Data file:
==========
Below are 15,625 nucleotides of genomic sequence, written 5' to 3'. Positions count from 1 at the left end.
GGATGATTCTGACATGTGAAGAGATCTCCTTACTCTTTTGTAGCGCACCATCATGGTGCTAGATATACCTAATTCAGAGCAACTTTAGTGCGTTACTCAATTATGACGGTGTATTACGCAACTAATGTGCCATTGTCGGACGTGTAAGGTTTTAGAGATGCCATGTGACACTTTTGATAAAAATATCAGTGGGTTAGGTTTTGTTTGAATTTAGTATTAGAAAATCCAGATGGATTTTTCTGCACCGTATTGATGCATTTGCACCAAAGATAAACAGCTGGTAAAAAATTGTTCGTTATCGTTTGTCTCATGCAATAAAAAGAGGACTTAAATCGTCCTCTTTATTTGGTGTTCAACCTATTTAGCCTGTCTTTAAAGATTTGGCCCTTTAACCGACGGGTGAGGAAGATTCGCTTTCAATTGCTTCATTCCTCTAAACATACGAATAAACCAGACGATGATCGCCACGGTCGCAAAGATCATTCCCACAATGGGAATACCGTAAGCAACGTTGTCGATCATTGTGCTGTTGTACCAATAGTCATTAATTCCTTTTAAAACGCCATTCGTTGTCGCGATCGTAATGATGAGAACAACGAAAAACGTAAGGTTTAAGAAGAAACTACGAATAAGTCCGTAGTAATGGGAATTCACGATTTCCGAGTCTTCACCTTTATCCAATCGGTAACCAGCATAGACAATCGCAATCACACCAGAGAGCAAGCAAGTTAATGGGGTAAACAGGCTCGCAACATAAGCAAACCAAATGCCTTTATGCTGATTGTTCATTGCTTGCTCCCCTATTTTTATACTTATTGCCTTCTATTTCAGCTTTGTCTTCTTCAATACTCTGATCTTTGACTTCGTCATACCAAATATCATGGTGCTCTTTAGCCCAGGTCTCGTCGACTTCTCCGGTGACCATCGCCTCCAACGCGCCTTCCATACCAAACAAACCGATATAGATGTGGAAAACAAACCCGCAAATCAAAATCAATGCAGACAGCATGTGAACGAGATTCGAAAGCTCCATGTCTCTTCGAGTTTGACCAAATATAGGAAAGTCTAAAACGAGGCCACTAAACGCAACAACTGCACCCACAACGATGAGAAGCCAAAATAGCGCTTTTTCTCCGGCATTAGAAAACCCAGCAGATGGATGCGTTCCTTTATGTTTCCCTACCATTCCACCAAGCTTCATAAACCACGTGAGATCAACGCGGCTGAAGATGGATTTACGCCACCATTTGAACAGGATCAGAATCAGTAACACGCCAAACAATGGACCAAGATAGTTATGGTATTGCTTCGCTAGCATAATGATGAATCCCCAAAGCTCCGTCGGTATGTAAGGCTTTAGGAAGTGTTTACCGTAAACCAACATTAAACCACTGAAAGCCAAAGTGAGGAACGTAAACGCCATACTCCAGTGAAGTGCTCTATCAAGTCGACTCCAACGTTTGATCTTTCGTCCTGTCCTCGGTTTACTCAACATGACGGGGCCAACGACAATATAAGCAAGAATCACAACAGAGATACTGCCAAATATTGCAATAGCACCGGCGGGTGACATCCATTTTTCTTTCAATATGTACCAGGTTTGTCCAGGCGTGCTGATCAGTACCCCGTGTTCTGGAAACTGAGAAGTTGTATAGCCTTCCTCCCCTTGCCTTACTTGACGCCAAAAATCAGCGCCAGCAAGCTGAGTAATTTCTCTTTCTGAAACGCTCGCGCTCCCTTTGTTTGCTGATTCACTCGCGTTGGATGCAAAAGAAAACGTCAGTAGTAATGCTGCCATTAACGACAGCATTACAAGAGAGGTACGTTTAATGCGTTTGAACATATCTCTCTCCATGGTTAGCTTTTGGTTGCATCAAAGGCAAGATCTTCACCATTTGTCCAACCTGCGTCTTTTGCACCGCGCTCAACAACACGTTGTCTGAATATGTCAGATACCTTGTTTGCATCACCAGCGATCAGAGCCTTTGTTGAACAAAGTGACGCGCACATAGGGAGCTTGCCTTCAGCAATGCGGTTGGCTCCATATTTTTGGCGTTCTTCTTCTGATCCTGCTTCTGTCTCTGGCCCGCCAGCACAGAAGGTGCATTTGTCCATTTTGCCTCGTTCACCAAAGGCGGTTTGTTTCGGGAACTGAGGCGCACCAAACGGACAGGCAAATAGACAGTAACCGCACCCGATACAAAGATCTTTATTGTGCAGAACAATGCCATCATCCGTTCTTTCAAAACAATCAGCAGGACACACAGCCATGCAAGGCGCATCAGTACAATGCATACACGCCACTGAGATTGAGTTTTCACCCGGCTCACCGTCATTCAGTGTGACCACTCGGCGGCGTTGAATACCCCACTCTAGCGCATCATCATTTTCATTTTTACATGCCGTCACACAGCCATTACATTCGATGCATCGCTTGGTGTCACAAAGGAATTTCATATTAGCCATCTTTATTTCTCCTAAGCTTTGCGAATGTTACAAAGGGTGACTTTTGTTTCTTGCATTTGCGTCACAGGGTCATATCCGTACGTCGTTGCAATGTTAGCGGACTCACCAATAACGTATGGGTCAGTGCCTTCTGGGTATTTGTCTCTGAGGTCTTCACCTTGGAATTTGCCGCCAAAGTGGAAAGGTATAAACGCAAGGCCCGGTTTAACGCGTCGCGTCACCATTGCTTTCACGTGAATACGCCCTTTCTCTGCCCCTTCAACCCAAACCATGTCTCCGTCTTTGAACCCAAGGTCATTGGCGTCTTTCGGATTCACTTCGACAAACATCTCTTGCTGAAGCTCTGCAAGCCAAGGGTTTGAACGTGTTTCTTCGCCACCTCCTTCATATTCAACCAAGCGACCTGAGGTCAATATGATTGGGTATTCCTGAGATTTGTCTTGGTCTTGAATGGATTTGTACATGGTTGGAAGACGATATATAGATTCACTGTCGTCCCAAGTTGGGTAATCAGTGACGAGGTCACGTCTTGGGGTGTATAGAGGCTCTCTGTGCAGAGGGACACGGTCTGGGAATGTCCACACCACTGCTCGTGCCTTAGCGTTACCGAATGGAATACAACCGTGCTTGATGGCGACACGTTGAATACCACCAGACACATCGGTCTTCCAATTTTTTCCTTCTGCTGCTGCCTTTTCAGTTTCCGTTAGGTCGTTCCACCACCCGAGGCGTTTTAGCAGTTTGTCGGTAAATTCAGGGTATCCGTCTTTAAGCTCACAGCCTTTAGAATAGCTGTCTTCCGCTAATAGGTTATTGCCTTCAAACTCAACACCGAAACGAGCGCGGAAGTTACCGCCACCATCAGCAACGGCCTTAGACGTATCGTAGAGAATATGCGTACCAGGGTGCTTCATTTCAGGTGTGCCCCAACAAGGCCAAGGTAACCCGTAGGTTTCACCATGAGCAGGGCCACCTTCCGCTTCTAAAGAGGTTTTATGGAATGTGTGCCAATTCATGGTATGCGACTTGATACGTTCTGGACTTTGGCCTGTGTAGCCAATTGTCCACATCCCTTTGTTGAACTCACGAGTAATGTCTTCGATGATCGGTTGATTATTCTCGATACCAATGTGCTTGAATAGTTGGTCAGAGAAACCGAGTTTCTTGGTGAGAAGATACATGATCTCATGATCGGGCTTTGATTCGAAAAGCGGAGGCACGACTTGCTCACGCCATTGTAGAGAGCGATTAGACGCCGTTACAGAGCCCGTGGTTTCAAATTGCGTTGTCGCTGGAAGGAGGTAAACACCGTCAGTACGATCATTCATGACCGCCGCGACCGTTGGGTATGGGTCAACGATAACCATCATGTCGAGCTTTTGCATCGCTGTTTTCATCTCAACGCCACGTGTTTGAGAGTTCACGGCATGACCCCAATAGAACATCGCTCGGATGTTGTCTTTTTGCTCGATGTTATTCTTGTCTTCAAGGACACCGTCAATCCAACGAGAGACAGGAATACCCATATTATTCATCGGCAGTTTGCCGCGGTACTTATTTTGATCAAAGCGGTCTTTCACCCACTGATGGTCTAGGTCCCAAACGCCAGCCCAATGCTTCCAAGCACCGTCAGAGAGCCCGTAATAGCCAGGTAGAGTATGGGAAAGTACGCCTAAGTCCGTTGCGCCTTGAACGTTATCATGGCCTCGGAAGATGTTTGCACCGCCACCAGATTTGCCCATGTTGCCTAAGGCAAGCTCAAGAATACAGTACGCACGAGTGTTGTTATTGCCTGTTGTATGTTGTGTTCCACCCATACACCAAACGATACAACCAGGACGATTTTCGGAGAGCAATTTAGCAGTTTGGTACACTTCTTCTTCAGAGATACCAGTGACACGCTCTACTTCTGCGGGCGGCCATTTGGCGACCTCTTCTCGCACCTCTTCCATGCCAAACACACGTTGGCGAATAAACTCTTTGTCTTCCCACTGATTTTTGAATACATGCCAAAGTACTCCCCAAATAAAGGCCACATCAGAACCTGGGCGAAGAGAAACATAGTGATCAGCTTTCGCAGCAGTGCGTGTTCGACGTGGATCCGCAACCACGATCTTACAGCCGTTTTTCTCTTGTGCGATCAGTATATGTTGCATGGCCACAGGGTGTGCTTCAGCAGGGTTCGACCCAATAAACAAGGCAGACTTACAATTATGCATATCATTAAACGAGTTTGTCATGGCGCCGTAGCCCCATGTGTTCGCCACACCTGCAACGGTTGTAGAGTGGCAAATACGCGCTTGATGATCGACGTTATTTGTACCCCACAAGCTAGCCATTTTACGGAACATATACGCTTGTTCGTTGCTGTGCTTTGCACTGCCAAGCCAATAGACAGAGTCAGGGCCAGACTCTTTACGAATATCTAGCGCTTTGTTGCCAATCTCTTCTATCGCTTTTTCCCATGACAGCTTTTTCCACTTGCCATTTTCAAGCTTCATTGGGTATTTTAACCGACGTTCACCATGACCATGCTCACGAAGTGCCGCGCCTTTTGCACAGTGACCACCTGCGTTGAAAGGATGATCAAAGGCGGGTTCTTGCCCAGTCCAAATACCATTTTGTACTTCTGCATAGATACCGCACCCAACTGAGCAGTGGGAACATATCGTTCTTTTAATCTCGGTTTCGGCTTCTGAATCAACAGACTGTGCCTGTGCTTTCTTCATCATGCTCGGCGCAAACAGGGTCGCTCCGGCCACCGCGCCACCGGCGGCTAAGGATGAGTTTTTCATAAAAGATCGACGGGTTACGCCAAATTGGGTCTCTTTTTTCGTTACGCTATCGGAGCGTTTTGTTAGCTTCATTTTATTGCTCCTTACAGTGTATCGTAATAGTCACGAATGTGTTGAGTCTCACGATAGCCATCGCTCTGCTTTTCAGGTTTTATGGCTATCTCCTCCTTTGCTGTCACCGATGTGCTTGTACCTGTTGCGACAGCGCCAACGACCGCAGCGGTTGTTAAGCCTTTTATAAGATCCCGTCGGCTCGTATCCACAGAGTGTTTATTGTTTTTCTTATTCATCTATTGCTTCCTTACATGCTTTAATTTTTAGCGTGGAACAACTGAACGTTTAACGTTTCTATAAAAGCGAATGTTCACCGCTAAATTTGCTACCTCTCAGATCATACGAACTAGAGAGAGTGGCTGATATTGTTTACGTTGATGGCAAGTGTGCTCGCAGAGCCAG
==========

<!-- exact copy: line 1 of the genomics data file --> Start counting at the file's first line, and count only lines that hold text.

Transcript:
Below are 15,625 nucleotides of genomic sequence, written 5' to 3'. Positions count from 1 at the left end.